Back to Research Areas

Physical Standards in the Private Health Sector: A Case Study of Rural Maharashtra

Several studies have brought out that the private health sector is the dominant provider of health care in India. The pro-private sector ideology is so strong that often it is assumed that the quality of health care provided therein is high. However, the fact is that there is hardly any good data on this topic available from anywhere in India. The need for such a study was strongly felt, more so in the background of the virtual absence of laws regulating and mandating minimum standards of care in the private sector.

The study focused on the physical standards of nursing homes (NHs) and hospitals in Maharashtra. For this a socio-economically average district (as per the CMIE index), Satara, was thus selected. A sample of 53 medical practitioners and 49 NHs/hospitals was drawn from the underdeveloped Patan and the highly developed Karad tehsils.. The tools used were a structured interview schedule along with an observation schedule and a checklist for equipment.

Moreover, since no institution in India, including the Bureau of Indian Standards, has evolved standards for hospitals having beds less than 30, we organised a one day workshop to prepare "Minimum Physical Standards for Private Hospitals and Nursing Homes". The participants for the workshop included researchers, government officials and doctors from the public and private hospitals in urban and rural areas. After extensive discussion, the draft for minimum standards was drawn up. This provided the cotext for analysing the findings of the study - The study revealed some startling facts:

The Medical Practitioners:

  • One fourth of practitioners are unqualified, and amongst the qualified, only 40% are allopaths while 52.5% from Indian Systems and 7.5% from homeopathy. Yet 79% of all practitioners in the sample were found practising allopathy.
  • 62% of all practitioners kept no medical record of their patients. 38% kept some record that consisted mostly of medicines administered and charges to be recovered from patients. Thus, instead of being an actual medical record, it was more of a trade or a business record! Fittingly, such record is maintained in diaries and notebooks rather than on the medical record sheets.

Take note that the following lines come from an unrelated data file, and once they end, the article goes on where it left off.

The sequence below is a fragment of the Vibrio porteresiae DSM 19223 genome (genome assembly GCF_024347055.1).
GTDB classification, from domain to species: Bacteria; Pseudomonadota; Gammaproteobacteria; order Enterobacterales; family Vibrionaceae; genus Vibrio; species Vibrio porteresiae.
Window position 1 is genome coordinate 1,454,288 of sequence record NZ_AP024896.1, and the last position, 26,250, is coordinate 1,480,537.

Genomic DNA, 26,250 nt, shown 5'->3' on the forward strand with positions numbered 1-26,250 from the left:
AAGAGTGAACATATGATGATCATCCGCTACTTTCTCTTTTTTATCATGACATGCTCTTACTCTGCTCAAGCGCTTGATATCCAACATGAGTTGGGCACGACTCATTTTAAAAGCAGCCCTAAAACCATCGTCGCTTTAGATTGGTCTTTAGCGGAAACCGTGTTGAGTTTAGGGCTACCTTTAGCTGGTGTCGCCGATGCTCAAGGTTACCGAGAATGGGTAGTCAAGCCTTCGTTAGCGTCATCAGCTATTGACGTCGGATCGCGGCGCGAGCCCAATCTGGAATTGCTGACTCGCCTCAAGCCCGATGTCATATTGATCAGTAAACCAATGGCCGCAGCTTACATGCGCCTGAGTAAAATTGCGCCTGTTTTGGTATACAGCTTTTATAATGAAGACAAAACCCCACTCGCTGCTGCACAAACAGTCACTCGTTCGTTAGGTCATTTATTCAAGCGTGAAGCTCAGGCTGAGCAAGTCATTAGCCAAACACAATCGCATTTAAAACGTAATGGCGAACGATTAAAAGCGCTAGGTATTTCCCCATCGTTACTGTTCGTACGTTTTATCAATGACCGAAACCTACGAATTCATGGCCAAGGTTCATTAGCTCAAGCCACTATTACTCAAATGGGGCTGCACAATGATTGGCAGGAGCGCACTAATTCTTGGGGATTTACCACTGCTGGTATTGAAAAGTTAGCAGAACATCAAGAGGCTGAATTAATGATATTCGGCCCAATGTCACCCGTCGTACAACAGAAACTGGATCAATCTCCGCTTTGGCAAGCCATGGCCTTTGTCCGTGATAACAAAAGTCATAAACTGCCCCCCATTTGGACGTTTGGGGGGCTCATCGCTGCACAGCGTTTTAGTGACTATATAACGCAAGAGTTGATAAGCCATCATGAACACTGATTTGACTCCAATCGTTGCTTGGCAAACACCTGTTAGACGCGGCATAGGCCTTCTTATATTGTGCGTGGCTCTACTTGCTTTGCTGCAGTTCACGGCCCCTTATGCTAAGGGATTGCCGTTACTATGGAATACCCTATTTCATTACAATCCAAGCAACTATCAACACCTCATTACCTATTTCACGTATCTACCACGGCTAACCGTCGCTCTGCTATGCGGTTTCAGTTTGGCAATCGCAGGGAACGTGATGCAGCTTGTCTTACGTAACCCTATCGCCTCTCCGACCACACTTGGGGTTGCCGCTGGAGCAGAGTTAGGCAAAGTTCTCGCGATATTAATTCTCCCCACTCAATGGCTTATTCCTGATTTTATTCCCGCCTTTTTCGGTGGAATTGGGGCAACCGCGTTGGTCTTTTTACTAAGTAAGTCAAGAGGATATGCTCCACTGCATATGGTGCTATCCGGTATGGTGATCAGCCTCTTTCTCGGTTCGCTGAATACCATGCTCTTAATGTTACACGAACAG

• We also found that much of the basic medical equipment was conspicuous by their absence in the clinic of many practitioners.

The hospitals and nursing homes:

  • Over 80% of them were established in the 1980s and 1990s. 91.8% of them were individual proprietorships. 80% of hospitals were run by doctor-owners and without assistance from any other doctor. Average bed strength was 11.
  • More than 90% doctors running hospitals were males.
  • Only 71.5% of doctors owning hospitals were trained in allopathy.
  • Only three qualified nurses were found in 49 hospitals studied. Unqualified women, who were paid very low salaries, made up for the rest of the nursing staff.
  • Almost all of the hospitals and nursing homes provided general medical care. In addition, 55% provided maternity and gynaecological services and 16% general surgery. Only 2% of hospitals were treating emergency cases and only 18% had facility for pathological examination.
  • None of these hospitals were registered with any health authority.
  • A quarter of them had uninterrupted power supply and of them, 24% had installed a generator. Only three fourths of them had a telephone and none had an ambulance.
  • In only 28%, was the area of consulting room adequate. In 65%, there was no screen, curtain, or a separate room for examination of patients. A wash basin with tap was available in 59% of the hospitals, and of these in 49% there was no water available in the wash basin.
  • In only 6% of the hospitals, the space per bed was adequate. The bed sheets and pillows were found to be dirty, in more than 50% of the hospitals,
  • Most of them had an Operation Theatre (OT), but only 11% of them had adequate area. 71% had an OT table, 39% had a shadow-less lamp, 10% had ECG facility and only 65% had steriliser.
  • In those providing Obstetrics and Gynaecological services, nearly a quarter did not have basic equipment. 52% had an oxygen cylinder, 74% had a delivery table and 81% had a suction machine.
  • In those providing surgical services, 39% had an X-ray machine, 56% had an Oxygen cylinder, 39% had an Electro-coterie unit and none had a Boyles apparatus.

The study shows that the perception of high quality health care in private sector is an absolute fallacy, at least in terms of the physical and medical standards. It also makes a strong case for regulating the private sector for improving standards and for reducing exploitation of patients.

Supported by:The Research Project on Strategies and Financing for Human Development Research Team:Sunil Nandraj,Ravi Duggal and Asha Vadair